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Lawmakers approve same-sex marriage in N.H., Maine

  • Story Highlights
  • Maine lawmakers passed bill Wednesday, and governor signed it
  • New Hampshire lawmakers passed bill,unclear if governor will sign
  • Three states currently allow same-sex marriage
  • Poll says 54 percent of Americans are against such measures
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(CNN) -- Lawmakers voted in favor of same-sex marriage in New Hampshire and Maine on Wednesday, leaving Rhode Island as the only other New England state without legislation in favor of the issue.

Maine Gov. John Baldacci signed a bill Wednesday legalizing same-sex marriage.

Maine Gov. John Baldacci signed a bill Wednesday legalizing same-sex marriage.

Maine Gov. John Baldacci signed his state's same-sex marriage bill less than an hour after the legislature approved it.

"I have come to believe that this is a question of fairness and of equal protection under the law, and that a civil union is not equal to civil marriage," Baldacci, a Democrat, said in a statement released as he signed the bill.

But he raised the possibility that the citizens of the state would overturn the law, saying: "Just as the Maine Constitution demands that all people are treated equally under the law, it also guarantees that the ultimate political power in the state belongs to the people."

It was not immediately clear whether New Hampshire Gov. John Lynch, a Democrat who has questioned the need for such legislation, would sign the bill passed Wednesday by the legislature in his state. Lynch said last week he did not think the law is necessary because the state already recognizes civil unions.

If he does sign, his state will join New England neighbors Maine, Vermont, Connecticut and Massachusetts, which all have laws approving same-sex marriages. That would leave Rhode Island, which has same-sex marriage bills pending in its general assembly.

Iowa is the only other state that allows same-sex marriages, after the Iowa state Supreme Court ruled unanimously on April 3 that it is illegal to discriminate against same-sex couples by denying them the right to marry. The first gay marriages in the state took place April 27.

California's state Supreme Court issued a similar ruling in May 2008, after which some 18,000 gay and lesbian couples got married there. But California voters in November approved Proposition 8, which amended the state constitution to ban gay marriage. See which states allow same-sex unions »

The state's high court heard arguments earlier this year about whether Proposition 8 was itself constitutional, but it has not yet issued a verdict.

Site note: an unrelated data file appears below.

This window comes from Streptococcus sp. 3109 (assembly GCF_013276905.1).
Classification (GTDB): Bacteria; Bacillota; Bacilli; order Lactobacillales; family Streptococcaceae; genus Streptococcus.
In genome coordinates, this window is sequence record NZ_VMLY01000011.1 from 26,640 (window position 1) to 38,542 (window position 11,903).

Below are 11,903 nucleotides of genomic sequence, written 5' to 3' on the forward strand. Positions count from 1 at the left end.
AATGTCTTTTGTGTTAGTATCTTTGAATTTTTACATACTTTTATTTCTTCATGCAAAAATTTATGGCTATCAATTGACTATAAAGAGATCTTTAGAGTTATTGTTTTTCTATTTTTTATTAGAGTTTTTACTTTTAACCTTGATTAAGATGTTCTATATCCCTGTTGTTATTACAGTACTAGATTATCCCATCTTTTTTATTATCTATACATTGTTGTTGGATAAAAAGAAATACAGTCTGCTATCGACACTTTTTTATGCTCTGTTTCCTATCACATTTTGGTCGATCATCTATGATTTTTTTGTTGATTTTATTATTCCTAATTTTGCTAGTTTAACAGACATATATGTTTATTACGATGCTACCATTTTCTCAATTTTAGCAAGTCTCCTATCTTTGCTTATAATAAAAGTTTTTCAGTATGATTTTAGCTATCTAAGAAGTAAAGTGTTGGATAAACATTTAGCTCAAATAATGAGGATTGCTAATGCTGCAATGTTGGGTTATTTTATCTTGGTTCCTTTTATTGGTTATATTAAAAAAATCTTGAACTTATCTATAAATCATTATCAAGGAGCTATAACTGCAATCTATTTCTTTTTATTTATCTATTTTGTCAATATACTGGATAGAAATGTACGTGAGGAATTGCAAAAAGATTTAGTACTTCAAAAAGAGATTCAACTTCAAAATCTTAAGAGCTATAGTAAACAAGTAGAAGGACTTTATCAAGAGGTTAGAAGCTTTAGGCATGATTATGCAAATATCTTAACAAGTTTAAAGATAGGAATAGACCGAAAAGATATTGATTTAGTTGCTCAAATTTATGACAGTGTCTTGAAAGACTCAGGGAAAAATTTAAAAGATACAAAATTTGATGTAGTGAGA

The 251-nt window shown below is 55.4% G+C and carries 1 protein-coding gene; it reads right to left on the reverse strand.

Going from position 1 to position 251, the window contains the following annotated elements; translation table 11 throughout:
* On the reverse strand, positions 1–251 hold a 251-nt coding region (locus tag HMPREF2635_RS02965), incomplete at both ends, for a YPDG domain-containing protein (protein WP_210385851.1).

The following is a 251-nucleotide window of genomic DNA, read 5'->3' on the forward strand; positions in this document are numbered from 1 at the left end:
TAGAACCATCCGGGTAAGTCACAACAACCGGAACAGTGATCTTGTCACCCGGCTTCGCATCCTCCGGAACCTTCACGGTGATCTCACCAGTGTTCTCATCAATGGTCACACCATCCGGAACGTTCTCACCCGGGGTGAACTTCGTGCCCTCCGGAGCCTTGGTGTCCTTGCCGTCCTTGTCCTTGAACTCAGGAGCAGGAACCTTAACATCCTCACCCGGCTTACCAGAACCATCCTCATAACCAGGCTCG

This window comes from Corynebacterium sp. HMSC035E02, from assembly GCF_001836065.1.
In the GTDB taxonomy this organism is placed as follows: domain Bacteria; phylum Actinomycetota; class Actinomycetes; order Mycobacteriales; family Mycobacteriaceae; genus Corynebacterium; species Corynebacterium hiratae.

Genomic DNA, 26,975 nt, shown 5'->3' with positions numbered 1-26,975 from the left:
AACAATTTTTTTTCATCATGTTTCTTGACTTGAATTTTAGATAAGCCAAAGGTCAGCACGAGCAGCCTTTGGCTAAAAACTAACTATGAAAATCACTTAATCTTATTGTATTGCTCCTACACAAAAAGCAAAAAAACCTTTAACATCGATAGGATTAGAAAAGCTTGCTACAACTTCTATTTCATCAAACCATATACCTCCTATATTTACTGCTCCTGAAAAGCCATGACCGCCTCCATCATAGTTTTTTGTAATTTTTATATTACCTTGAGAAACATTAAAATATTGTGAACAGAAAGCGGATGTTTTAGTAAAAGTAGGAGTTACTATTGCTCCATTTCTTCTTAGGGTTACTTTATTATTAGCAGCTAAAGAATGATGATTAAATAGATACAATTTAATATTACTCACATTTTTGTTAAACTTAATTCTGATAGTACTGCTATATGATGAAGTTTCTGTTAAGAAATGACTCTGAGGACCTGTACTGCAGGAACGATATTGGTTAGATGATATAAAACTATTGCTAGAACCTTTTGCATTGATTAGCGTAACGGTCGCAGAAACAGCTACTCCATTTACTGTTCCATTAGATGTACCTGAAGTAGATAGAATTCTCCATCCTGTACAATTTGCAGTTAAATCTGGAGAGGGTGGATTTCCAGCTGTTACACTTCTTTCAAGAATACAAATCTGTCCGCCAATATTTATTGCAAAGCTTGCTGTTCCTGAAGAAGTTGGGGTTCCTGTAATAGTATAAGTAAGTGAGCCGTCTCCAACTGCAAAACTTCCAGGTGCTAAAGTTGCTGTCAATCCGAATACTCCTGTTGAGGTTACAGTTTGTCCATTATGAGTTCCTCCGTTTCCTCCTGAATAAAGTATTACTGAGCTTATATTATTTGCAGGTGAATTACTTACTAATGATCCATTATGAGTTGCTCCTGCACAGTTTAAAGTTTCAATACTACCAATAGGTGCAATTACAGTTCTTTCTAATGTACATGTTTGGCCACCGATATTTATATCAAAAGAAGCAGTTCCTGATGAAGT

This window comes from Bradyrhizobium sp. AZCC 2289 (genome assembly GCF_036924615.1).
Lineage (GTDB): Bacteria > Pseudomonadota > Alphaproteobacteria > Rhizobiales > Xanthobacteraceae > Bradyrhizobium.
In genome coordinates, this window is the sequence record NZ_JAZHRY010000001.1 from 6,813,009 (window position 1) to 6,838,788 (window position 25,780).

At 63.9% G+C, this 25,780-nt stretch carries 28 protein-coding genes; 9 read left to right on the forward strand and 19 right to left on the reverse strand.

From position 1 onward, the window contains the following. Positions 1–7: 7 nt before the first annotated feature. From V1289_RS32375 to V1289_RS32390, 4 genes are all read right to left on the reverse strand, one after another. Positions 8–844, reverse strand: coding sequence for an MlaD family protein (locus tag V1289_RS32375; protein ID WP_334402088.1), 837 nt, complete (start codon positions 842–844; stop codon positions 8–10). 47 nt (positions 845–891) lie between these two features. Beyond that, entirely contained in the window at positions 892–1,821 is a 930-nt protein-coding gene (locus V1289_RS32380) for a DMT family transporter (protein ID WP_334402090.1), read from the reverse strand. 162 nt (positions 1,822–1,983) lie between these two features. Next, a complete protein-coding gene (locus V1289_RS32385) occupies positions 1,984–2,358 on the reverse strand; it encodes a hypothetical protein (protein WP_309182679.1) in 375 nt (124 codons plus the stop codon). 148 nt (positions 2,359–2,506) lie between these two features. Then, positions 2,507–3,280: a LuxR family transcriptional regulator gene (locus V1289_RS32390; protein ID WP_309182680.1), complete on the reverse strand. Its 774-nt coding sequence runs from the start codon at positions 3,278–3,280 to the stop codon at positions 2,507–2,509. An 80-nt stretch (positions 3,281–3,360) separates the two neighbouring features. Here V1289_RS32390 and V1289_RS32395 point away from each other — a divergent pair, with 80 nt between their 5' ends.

New York Gov. David Paterson introduced legislation in April to make same-sex marriage legal in his state. A similar bill died in the state Senate in 2007.

The District of Columbia voted Tuesday to recognize same-sex marriages performed elsewhere, but does not itself give marriage licenses to gay or lesbian couples.

In New Hampshire, the House voted 178-167 in favor of the legislation Wednesday after the Senate approved an amended version of the House's original bill last week. The amended version distinguishes between civil and religious marriage. It allows each religion to decide whether to acknowledge same-sex marriage, but extends the option of civil marriage to any two individuals.

Meanwhile, the Human Rights Campaign, a gay and lesbian rights organization, praised Maine's new law.

"This law is simply about making sure that loving, committed couples, and their families, receive equal rights and responsibilities. This is a step that will strengthen Maine families," Human Rights Campaign President Joe Solmonese said in a written statement.

A slim majority of Americans are against legal recognition for same-sex marriage, CNN polling found last month. Fifty-four percent of adults questioned in an April 23-26 nationwide CNN/Opinion Research Corporation poll said marriages between gay or lesbian couples should not be recognized as valid, while 44 percent said they should be considered legal.

But there was a huge gap between the opinions of younger and older people, with younger people far more likely to approve of gay marriage.


Nearly 6 in 10 people ages 18 to 34 said same-sex marriages should be legal. Just over 4 in 10 people ages 35 to 49 agreed. Numbers were similar for 50- to 64-year olds, while only 24 percent of people 65 and older agreed.

The survey's sampling error was plus or minus 3 percentage points.

All About MaineSame-Sex Marriage

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